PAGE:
By Anole Halper
Survivors of sexual violence sometimes blame themselves because in the moment of violence, they did something they don’t understand: rather than run away or fight back, they stayed still; they did nothing.
This response to sexual violence is extremely common. In one study, 88% of survivors of childhood sexual abuse and 75% of survivors of adult sexual assault experienced moderate to high levels of paralysis during the assault.
Yet our culture and the legal system re-enforce survivors’ this self-blame, asking them, “but why didn’t you leave or run away or fight back?”
The truth is that In those moments when survivors were perfectly still, their bodies and brains were not doing nothing. They were engaged in a survival strategy encoded into our brains by our ancient ancestors, called freeze/fold. They were doing something wise.
When survivors froze, they were not doing nothing…they were doing something wise.
You’ve heard a lot about the stress responses, fight and flight. Freeze/fold is the third stress response, their quieter sibling. You’ve seen the freeze response when the deer in your yard stayed perfectly still when your car pulled up, or when you picked up an insect in childhood and it curled up in a ball and didn’t move, playing dead. Some argue that the latter response is a distinct variation on the freeze response, called tonic immobility.
[Image description: In the forground, brown leaves are on the pavement. In the background, green trees are out of focus. Centered in the frame vertically and horizontally is a brown baby deer. Its ears are up and their body language appears alert.]
Regardless, like fight and flight, freezing (in all its forms) is a survival strategy we share with many animals. According to FORGE’s Self-Help Guide to Healing and Understanding for trans survivors,
“While the advantages of fighting or fleeing are obvious, freezing or folding can also be life-saving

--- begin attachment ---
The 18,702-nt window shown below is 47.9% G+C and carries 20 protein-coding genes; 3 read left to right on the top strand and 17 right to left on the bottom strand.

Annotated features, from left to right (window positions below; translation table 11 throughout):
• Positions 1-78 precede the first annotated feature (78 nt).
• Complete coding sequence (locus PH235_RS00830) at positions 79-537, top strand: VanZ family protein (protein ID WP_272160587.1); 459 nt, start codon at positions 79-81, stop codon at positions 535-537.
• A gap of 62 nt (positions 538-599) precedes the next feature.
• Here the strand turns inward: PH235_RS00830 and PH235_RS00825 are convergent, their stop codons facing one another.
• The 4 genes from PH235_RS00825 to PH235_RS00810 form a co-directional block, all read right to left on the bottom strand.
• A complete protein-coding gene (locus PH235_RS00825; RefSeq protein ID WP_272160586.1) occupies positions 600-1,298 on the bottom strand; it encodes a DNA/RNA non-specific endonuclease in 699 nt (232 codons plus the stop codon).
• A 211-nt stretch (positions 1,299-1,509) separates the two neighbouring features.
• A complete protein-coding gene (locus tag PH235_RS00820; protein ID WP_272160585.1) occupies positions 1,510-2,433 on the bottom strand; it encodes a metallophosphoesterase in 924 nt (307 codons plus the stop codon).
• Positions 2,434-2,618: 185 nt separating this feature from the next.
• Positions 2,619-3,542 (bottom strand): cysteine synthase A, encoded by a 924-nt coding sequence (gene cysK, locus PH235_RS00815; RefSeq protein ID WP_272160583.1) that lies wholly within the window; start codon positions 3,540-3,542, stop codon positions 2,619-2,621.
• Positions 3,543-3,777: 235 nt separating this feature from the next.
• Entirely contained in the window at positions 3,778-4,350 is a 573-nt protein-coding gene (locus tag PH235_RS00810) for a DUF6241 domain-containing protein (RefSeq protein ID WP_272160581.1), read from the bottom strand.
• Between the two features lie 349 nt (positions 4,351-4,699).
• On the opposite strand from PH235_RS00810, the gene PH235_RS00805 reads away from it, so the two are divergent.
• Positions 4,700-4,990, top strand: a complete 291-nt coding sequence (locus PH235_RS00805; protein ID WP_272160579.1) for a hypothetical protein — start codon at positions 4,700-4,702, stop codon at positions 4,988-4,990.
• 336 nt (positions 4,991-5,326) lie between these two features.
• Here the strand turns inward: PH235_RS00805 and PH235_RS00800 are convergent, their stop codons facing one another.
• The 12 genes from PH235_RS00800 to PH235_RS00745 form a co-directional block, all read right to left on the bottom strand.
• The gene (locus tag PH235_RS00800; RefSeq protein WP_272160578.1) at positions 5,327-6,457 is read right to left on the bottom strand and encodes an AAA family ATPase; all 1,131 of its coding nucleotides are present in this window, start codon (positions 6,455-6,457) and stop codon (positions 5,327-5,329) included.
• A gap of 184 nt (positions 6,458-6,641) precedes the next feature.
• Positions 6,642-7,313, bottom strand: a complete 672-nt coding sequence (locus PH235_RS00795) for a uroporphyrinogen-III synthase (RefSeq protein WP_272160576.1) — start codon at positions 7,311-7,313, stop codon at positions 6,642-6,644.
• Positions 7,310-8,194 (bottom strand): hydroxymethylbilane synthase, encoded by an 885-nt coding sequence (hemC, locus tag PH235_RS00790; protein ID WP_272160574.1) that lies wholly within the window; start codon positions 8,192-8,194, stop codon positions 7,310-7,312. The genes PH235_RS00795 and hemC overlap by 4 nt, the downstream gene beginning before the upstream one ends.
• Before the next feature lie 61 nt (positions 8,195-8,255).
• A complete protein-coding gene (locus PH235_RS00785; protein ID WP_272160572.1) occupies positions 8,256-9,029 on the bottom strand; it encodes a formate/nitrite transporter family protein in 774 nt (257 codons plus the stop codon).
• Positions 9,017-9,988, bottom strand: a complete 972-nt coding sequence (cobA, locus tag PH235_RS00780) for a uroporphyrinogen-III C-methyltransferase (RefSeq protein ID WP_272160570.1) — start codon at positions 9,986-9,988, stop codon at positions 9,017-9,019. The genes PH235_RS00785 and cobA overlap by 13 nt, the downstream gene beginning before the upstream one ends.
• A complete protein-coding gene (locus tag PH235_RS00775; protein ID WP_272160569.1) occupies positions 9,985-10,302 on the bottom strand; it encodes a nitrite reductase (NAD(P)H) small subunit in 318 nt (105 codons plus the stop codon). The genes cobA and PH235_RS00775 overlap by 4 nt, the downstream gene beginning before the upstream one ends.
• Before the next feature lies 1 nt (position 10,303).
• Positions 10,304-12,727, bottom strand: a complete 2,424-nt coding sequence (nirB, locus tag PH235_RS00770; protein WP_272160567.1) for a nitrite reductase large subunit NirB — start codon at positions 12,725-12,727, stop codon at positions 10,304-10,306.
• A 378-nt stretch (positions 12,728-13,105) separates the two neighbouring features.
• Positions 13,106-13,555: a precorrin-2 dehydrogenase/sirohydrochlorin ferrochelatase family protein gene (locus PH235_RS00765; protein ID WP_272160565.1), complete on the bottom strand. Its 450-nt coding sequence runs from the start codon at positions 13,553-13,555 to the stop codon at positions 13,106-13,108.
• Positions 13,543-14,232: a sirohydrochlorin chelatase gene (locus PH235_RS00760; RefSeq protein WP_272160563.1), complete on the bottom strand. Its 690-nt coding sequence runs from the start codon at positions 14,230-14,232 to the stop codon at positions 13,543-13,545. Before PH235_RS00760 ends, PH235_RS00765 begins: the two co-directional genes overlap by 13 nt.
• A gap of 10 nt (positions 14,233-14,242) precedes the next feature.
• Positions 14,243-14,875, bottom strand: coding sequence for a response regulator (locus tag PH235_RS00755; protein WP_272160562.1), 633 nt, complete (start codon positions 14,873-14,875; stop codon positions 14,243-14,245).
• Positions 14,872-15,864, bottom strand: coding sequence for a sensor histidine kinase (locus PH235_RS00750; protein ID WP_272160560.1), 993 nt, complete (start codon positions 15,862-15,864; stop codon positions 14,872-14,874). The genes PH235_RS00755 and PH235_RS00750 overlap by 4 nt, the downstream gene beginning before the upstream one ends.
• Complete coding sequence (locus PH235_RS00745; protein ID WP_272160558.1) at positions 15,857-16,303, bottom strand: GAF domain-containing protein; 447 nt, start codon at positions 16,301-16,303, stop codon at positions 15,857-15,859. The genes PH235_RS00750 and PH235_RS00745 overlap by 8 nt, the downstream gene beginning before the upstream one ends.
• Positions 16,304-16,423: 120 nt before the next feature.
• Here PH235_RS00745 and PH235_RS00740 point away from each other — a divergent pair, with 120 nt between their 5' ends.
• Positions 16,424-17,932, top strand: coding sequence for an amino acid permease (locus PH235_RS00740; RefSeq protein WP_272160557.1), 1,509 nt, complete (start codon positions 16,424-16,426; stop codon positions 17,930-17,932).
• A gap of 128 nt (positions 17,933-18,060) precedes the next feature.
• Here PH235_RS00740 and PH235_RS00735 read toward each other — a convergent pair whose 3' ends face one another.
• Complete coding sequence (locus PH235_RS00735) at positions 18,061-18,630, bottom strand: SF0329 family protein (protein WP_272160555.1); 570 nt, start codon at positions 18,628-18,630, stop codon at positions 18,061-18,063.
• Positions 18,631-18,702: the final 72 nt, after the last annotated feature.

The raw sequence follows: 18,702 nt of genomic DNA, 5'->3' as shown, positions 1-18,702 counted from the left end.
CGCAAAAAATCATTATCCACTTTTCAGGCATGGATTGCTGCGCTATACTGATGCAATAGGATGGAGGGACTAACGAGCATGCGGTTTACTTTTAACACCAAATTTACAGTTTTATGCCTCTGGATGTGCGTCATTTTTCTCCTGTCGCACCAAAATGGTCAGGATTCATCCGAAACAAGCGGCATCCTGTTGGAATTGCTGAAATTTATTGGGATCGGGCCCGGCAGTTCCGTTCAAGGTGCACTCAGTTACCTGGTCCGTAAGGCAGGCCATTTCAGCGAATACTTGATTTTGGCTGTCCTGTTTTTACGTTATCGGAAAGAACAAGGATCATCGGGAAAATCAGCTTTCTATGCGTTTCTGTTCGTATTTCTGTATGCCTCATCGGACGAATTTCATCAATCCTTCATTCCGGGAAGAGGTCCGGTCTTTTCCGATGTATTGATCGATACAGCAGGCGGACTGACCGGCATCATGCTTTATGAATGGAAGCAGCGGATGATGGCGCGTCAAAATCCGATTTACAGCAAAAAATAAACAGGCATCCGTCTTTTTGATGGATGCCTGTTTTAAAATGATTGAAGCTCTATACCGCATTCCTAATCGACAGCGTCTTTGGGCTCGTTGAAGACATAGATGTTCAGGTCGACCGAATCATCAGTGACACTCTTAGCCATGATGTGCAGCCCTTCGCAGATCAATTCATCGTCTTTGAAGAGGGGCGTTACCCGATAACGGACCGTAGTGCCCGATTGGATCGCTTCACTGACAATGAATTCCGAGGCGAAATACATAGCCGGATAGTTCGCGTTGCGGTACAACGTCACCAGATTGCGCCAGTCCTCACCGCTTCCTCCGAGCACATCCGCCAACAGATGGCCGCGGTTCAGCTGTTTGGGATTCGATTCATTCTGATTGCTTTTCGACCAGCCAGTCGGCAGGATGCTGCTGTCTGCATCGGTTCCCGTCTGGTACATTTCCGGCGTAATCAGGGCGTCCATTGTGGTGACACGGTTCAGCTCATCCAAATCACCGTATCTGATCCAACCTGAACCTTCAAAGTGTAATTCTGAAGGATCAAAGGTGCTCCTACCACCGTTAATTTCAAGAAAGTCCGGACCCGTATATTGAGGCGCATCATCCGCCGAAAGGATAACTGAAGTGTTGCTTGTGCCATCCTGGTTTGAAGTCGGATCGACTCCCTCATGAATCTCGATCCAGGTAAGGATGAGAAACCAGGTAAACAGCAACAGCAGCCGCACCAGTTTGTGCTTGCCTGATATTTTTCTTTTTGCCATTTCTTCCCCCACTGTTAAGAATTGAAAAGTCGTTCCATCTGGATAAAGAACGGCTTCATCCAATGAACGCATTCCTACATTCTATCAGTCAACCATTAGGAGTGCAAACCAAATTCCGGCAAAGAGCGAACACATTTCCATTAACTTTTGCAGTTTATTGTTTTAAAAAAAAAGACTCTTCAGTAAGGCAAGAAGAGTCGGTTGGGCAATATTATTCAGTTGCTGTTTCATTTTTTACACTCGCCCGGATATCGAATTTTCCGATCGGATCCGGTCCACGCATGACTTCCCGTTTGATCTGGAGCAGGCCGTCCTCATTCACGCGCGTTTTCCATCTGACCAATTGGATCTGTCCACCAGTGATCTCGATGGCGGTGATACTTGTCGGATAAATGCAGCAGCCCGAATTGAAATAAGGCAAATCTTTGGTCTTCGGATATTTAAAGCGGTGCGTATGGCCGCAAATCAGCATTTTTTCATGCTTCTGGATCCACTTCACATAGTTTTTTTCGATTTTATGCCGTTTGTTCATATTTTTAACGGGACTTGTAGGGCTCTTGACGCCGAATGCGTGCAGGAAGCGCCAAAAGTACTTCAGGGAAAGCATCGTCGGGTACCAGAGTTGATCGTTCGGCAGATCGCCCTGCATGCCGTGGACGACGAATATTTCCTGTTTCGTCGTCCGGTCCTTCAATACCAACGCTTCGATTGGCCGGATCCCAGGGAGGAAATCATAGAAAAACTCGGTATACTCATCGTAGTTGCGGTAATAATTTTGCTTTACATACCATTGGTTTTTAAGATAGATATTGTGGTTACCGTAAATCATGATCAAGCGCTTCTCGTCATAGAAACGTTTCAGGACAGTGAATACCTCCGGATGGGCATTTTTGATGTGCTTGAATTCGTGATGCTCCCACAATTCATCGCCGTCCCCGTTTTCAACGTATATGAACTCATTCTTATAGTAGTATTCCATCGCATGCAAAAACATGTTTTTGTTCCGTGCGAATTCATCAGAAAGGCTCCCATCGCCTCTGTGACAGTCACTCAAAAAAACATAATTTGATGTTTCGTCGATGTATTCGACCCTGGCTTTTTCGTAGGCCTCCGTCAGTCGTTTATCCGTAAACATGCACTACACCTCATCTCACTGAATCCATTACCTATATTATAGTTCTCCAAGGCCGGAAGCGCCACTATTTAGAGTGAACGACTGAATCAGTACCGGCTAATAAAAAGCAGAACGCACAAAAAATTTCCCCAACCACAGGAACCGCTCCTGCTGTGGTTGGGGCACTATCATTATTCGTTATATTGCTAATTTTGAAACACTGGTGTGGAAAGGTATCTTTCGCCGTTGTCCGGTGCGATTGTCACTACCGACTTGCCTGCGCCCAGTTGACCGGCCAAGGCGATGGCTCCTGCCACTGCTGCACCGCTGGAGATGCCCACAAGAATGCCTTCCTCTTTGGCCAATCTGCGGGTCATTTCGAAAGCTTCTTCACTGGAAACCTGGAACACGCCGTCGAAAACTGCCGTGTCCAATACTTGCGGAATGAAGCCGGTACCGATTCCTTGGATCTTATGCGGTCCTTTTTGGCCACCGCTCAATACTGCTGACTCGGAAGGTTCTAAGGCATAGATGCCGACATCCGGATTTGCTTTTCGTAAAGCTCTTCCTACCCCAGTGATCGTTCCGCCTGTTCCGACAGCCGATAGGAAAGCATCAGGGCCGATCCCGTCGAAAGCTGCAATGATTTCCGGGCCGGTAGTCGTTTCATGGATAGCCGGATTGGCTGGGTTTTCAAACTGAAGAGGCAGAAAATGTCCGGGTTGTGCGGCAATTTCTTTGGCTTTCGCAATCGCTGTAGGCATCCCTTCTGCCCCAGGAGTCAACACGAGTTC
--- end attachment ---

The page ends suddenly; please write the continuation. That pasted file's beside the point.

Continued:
if they cause the predator to lose interest.” We may be sophisticated mammals with complex brains, but we have retained the part of our brains wired not for problem-solving, but for survival, the brain stem. We share this part of our brain with reptiles, and therefore call it our “reptilian brain.”
In dangerous situations, our reptile brain activates, and the part of our brains that think and feel, the frontal cortex and limbic system respectively, shut down. This is why, during an assault, survivors are unable to think through how to get out of the situation.
[Image description: Two diagrams of the brain are side-by-side. They are both the same vaguely brain-shaped imahes, bulbous with a long stem, with three concentric parts outlined and labeled. The left diagram is in shades of gray. The right is in blue and green. On the left, the bottom-most part of the diagram including the stem is labeled “reptilian.” The same part of the brain on the right is labeled “survival.” The middle section in the right diagram is labeled “Limbic system (old mammalian.” The middle section in the right diagram is labeled “emotional.” On the left, the top most part of the diagram is labeled “Neocortex (neomammalian). On the right, the top most part of the diagram is labeled “thinking.”]
Instead when the freeze response takes over, survivors are not only unable to think, they are literally unable to move. So if you froze during your sexual assault, please know that you were protecting yourself, and that there is nothing you could have done differently.
Read more on how to heal and understand your experience here.